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Effect of local metal microstructure on adsorption on bimetallic surfaces: Atomic nitrogen on Ni/Pt(111)
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Image of FIG. 1.
FIG. 1.

Surface (a) and subsurface (b) structures of idealized (cartoon) bimetallic catalysts. (c) and (d) Actual structures of Ni/Pt nanoparticles reconstructed with reverse Monte Carlo analysis of EXAFS data during aqueous phase reforming of ethylene glycol. Structures consist of Pt core with Ni enriched surface and subsurface. Redrawn from Ref. .

Image of FIG. 2.
FIG. 2.

(a)–(f) Side view of N adsorption on various microstructures: Ni (yellow balls), Pt (blue balls), and N atoms (red balls). (a) Ni and Pt atoms are intermixed in the 1st layer. (b) Ni and Pt atoms are intermixed in the 1st layer and Ni atoms exist also in the 2nd layer. (c) N adsorption on Pt with Ni atoms in the 2nd layer. For (a)–(c), N atoms are on fcc hollow sites of Ni, Pt, or both. (d) N adsorption on Ni adatoms. (e) N adsorption on Ni adatoms with Ni atoms in the first layer of Pt. (f) N atoms on Pt hollow sites with nearby Ni adatoms.

Image of FIG. 3.
FIG. 3.

Pairwise plot of the N binding energies calculated using Eq. (1) vs. DFT data. The dashed (parity) line indicates the exact representation of DFT binding energies. The black circles correspond to structures shown in Figs. 2(a)–2(c) , the red squares for structures in Figs. 2(d) and 2(e) , and green triangles for structures in Fig. 2(f) .

Image of FIG. 4.
FIG. 4.

Binding energies of N on Pt, Ni, Ni-Pt-Pt, Pt-Ni-Pt, and other high symmetry configurations in Fig. 2 . The nitrogen coverage is 1/16. The solid black line is the linear regression of the black circles (Pt/Ni/Pt is excluded).

Image of FIG. 5.
FIG. 5.

Surfaces used for coverage-dependent N binding energy calculations. Panels (a)–(g) stand for pure Pt, pure Ni, 6NiPt-Pt-Pt, 6adNi-Pt-Pt, 1NiPt-Pt-Pt, Pt-Ni-Pt, and Ni-Pt-Pt, respectively. For 6NiPt-Pt-Pt (c) and 1NiPt-Pt-Pt (e) structures, the Ni atoms are in the same (first) layer with Pt. For the 6adNi-Pt-Pt surface (d), the six Ni adatoms form an island on top of Pt(111). Other surfaces are (111) terrace structures. N atoms (not shown) reside at the most stable fcc hollow sites.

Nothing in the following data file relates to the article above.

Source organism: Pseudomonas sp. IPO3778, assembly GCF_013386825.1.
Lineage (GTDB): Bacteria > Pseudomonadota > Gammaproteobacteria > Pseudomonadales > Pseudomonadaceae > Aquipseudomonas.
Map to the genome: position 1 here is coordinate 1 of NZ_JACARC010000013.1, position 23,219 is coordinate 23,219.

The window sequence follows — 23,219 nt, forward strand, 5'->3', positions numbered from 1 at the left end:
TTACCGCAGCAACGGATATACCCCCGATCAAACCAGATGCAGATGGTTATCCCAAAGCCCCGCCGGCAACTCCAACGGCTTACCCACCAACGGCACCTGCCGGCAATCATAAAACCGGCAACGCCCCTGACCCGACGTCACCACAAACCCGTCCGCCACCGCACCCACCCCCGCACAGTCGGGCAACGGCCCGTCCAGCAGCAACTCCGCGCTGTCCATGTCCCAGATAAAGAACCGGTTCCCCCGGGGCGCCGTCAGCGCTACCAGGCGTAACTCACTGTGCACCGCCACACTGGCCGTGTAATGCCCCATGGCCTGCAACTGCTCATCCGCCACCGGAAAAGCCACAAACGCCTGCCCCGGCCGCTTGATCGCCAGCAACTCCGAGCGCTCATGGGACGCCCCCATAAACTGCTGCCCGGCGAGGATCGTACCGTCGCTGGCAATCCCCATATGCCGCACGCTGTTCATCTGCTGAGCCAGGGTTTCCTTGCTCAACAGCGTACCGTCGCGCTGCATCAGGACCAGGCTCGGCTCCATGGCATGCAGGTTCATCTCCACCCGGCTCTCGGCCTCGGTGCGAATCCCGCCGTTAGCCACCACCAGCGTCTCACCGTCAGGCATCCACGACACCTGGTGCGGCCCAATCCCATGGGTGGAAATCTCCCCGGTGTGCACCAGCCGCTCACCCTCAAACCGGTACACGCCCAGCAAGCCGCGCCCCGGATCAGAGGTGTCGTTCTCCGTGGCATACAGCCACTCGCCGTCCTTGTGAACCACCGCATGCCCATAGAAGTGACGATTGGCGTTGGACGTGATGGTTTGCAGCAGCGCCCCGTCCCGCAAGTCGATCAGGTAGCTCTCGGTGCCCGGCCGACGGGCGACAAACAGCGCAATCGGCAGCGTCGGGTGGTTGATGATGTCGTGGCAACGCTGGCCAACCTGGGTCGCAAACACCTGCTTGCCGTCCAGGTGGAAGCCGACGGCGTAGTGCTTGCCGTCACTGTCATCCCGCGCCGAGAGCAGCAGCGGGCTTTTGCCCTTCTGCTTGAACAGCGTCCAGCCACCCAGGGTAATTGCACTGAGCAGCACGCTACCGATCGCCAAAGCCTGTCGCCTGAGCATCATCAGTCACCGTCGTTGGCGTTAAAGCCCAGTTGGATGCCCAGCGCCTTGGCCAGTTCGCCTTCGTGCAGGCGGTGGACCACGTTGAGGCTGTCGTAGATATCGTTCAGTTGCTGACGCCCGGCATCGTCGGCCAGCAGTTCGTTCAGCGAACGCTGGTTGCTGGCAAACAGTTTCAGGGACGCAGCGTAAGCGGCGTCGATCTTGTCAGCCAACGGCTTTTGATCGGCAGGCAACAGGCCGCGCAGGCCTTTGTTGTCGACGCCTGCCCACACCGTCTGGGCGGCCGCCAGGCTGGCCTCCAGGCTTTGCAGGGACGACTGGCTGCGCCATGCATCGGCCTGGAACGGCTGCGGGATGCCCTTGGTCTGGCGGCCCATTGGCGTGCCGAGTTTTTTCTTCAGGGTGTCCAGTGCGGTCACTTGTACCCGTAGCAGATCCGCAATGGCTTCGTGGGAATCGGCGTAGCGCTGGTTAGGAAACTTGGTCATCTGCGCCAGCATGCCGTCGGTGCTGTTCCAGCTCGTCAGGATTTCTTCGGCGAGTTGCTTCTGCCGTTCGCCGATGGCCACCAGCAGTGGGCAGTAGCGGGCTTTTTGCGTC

Image of FIG. 6.
FIG. 6.

Average N binding energies as function of N coverage. Curves (a)–(g) correspond to surfaces indicated in Figs. 5(a)–5(g) .

Image of FIG. 7.
FIG. 7.

Average N binding energy on Pt(111) from DFT and N-N pair interaction model as function of coverage. 1st, 2nd, and 3rd nearest N-N pairs are considered.

Image of FIG. 8.
FIG. 8.

(a) 1st, 2nd, and 3rd nearest N-N pair interaction energies. (b) 1st nearest N-N pair interaction energies as function of the N binding energy at low coverage (θ = 1/16). There are 2 configurations for 6adNi-Pt-Pt surface, one with 3 fcc and the other with 3 hcp hollow sites. The 6adNi-Pt-Pt(3hcp) structure was also considered, in which the 3 hcp-hollow sites are the most favorable for N adsorption. The insets illustrate the configurations of the 1st nearest N-N pairs across the step of the 6NiPt-Pt-Pt cluster and the step edges of the 6adNi-Pt-Pt structures. The red dots represent N atoms. The solid line indicates the fitted equation of the black circles. “ad” stands for adatoms of Ni on Pt and cross for N atoms being across a step, as shown in the insets.


Generic image for table
Table I.

The 4 × 3 matrix element of (eV/atom) calculated from the least-squares fit of the DFT data.


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752b84549af89a08dbdd7fdb8b9568b5 journal.articlezxybnytfddd
Scitation: Effect of local metal microstructure on adsorption on bimetallic surfaces: Atomic nitrogen on Ni/Pt(111)